The most terrifying and destructive feeling.

The example Brown gave of someone feeling totally alone was someone who felt shame for how she looked, and didn’t want other moms talking behind her back about it. She’d feel “totally alone” if that happened.   How much worse is being left by your entire family. Being kicked out of your clan.  As a baby! And talk about being powerless — Of course we were powerless, we were babies, toddlers, and young children.  Even as adults there are laws against us and a society that in general thinks we are thankless whiners making a big deal over nothing.


“Over and over, the women I interviewed explained how empathy is the strongest antidote for shame. It’s not just about having our needs for empathy met; shame resilience requires us to be able to respond empathically to others. Women with high levels of shame resilience were both givers and receivers of empathy. (emphasis hers)

Do you remember the petri dishes from high school science lab– those little round dishes? If you put shame in a petri dish and cover it with judgement, silence, and secrecy, it grows out of control until it consumes everything in sight — you have basically provided shame with the environment it needs to thrive. On the other hand, if you put shame in a petri dish and douse it with empathy, shame loses power and starts to fade. Empathy creates a hostile environment for shame — it can’t survive.”

Judgement, silence, secrecy — all so obvious in the adoption world, especially the closed adoptions that so many of us grew up with. So, so little empathy, unless you are an adoptee…but only an adoptee who “gets it” also.  I’ve seen time and time again adoptees who “eat their own” and try to shame us for having bad feelings about being adopted.  “I love being adopted!! You guys are just so negative. Try thinking on the bright side! Aren’t you glad you weren’t aborted??”  *gag* *shudder*

I mean seriously, would you say to someone with cancer, “I’m sorry you have cancer, but look on the bright side, you could be dead! Get over it already!”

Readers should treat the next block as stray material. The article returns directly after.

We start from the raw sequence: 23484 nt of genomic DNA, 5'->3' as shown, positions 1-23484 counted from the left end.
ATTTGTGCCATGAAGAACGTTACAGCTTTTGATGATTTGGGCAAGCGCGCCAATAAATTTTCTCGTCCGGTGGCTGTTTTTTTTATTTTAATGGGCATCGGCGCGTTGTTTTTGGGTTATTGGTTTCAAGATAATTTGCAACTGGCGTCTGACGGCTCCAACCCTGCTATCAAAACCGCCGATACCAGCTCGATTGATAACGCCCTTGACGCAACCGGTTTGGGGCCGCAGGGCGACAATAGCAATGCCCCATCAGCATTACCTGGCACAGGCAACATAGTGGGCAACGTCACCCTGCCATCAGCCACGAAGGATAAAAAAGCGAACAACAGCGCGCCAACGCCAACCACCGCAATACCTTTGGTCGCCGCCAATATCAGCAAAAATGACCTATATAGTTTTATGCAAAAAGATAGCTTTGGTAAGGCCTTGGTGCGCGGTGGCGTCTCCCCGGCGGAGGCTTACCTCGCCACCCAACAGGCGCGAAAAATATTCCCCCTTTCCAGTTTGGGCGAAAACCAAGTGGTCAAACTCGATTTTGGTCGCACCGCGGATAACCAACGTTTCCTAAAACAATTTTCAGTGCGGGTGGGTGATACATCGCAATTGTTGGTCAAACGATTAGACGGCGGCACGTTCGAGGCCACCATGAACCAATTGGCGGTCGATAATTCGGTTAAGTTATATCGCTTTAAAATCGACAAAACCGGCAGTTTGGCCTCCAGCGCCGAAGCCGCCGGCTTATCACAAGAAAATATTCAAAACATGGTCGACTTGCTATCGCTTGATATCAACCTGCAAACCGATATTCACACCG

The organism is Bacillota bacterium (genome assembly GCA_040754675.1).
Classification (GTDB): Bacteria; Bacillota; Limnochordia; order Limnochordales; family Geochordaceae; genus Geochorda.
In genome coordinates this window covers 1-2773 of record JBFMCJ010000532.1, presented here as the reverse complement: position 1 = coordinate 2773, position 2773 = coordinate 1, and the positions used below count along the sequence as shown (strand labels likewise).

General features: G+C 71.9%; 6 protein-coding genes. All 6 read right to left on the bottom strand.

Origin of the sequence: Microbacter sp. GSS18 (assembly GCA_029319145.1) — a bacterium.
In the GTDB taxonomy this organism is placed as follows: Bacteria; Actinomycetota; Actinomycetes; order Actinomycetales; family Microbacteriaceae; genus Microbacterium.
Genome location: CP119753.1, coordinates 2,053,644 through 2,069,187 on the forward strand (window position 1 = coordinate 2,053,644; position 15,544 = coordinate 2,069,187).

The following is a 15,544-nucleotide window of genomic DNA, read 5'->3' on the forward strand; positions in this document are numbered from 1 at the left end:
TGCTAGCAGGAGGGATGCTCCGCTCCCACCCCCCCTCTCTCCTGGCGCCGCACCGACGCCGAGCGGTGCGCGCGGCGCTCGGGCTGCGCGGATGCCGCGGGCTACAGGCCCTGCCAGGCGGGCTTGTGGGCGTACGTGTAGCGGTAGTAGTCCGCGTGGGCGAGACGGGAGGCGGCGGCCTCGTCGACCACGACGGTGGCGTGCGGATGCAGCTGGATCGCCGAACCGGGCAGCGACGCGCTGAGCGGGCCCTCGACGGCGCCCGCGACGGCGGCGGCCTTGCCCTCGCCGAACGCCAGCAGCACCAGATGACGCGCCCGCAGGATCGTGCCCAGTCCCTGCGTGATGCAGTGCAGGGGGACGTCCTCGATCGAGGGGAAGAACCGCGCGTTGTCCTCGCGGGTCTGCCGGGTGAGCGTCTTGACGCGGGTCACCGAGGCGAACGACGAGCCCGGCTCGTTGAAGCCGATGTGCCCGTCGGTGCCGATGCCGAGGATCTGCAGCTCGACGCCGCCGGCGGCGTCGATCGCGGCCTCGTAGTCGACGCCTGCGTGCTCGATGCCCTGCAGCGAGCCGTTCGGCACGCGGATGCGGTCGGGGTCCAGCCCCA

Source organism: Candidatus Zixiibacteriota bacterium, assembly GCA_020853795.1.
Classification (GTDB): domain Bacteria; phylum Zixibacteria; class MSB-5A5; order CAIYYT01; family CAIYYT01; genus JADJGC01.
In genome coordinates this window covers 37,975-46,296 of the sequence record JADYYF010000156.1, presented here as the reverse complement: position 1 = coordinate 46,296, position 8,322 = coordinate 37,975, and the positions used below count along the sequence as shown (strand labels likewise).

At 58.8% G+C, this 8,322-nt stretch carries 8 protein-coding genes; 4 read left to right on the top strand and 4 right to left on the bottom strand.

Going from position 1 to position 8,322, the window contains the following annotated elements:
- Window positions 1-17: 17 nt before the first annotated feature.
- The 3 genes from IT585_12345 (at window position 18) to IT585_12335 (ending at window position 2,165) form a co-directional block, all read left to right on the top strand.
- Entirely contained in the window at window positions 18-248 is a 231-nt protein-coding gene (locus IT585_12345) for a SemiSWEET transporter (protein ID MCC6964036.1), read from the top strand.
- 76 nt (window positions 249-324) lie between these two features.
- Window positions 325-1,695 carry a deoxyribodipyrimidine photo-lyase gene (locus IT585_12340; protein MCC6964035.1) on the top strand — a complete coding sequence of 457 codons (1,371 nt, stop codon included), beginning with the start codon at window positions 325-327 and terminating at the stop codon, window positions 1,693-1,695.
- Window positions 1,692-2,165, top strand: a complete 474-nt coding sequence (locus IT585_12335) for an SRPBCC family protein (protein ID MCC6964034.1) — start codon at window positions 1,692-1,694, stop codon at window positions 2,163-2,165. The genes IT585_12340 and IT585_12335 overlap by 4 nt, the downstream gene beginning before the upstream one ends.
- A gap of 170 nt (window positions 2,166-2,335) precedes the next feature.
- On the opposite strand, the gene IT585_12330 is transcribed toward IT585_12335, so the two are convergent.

I wonder if the main difference between someone who grows up adopted but mostly psychologically healthy is an adoptive family and friends who have empathy for your situation. I know in my case my parents were the opposite of that, and I, honestly, am a total mess inside. I remember the ONE time (one time!!) my mother showed empathy. I remember it so clearly because of how rare it was and how good it made me feel.  I was a senior in high school, the day of graduation practice, and my “friends” had just told me I wasn’t invited to go with all of them to Friendly’s afterwards.   My mom said, “That must really hurt.”  That’s it. That’s all I needed!  Her understanding my feelings made all the difference. But that was the only time I remember that happening.

So I’ll close this with a huge dish of empathy with a topping of hot fudge and sprinkles, and I mean it all from the bottom of my heart…“I get it. This hurts. It sucks!! I know what it’s like to feel completely alone.  I am so sorry you are feeling like this, no one should be treated like this.  Your feelings are ALL valid, they are a normal response to what you have been through. With much love, from me to you.”



From Brene Brown’s I Thought it Was Just Me (But it Isn’t):

Her writing is in black. I’m going to comment as it goes along {in red}. Showing how shame and fear are part and parcel of even a so-called “good” adoption experience.

“Shame is all about fear.  As I wrote in the introduction, we are biologically, emotionally, socially, and cognitively wired for connection. For many, there is also a deep need for spiritual connection. Shame is about the fear of disconnection. {which is already inherent in adoption. We’ve been disconnected from *everything* we had. It’s a fact.} When we are experiencing shame, we are steeped in the fear of being ridiculed, diminished or seen as flawed. {these stereotypes are still very common in adoption, even today. We don’t have the rights of “normal people” (e.g. our own birth certificates or to know who our parents are).  We are the “illegitimate.” The mistakes. The ones who should just stop talking and be grateful that someone “rescued us” from abortion or poverty.}  We are afraid that we’ve exposed or revealed a part of us that jeopardizes our connection and our worthiness or acceptance. {Just being adopted reveals this.  The people pleasing adoptees, of which I am a card-carrying member, also turn this into an every day, every moment cross to bear. “I’ve got to be good, got to be perfect, no mistakes allowed…or I’m going to die.” Add into this any sort of poor parenting on the adoptive parent’s part, *especially* one that increases shame, punishes for mistakes, withdraws love in any way, and you have a very difficult time, indeed.}